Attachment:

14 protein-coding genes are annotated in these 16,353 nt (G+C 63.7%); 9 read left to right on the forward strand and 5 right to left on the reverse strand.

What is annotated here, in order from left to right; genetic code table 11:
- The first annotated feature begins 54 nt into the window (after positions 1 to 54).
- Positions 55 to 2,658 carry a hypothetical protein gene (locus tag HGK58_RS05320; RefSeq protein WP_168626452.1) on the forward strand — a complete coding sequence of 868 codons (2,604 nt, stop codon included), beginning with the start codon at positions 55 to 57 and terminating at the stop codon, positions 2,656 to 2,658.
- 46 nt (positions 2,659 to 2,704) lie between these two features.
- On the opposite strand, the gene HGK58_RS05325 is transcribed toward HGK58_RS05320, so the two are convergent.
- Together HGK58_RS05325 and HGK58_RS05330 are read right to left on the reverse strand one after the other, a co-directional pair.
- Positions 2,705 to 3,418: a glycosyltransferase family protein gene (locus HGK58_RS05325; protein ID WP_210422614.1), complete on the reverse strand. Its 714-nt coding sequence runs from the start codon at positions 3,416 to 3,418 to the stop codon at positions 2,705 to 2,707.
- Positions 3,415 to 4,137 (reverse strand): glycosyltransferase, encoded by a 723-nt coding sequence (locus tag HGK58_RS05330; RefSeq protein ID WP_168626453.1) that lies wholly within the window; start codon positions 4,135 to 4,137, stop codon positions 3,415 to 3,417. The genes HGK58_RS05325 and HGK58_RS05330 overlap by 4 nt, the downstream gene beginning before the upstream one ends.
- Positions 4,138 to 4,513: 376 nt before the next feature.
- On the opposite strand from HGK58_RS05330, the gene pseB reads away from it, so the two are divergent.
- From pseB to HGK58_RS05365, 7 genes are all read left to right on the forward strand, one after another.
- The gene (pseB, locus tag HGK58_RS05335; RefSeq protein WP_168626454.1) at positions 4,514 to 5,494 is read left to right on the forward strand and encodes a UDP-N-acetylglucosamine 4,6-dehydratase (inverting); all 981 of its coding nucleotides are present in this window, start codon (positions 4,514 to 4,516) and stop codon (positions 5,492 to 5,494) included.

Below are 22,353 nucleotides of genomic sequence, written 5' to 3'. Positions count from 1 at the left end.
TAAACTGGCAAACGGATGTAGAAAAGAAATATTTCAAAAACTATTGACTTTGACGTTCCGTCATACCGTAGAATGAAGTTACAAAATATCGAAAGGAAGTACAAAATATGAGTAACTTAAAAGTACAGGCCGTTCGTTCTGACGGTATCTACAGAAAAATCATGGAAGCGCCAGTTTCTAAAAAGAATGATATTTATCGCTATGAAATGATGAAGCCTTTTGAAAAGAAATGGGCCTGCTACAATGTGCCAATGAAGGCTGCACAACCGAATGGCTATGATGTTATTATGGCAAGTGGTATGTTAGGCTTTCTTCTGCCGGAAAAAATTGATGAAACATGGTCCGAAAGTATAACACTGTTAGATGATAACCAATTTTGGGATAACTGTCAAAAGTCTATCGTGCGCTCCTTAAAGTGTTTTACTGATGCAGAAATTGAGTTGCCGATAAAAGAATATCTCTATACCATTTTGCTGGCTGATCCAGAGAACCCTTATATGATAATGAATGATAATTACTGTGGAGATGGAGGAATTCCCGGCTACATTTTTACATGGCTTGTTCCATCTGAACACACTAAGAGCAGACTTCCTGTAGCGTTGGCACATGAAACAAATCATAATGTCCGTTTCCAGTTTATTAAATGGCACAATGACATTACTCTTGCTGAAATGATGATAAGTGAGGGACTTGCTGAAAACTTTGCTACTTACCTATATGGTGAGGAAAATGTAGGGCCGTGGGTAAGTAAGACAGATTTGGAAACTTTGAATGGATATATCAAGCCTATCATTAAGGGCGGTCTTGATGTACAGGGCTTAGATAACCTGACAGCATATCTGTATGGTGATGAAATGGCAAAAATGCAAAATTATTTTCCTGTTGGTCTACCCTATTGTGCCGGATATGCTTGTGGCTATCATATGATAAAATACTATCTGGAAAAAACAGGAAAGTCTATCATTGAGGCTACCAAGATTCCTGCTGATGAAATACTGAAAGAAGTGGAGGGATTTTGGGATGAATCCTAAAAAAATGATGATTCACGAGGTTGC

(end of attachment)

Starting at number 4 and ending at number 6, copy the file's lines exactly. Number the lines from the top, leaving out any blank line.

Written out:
- Positions 55 to 2,658 carry a hypothetical protein gene (locus tag HGK58_RS05320; RefSeq protein WP_168626452.1) on the forward strand — a complete coding sequence of 868 codons (2,604 nt, stop codon included), beginning with the start codon at positions 55 to 57 and terminating at the stop codon, positions 2,656 to 2,658.
- 46 nt (positions 2,659 to 2,704) lie between these two features.
- On the opposite strand, the gene HGK58_RS05325 is transcribed toward HGK58_RS05320, so the two are convergent.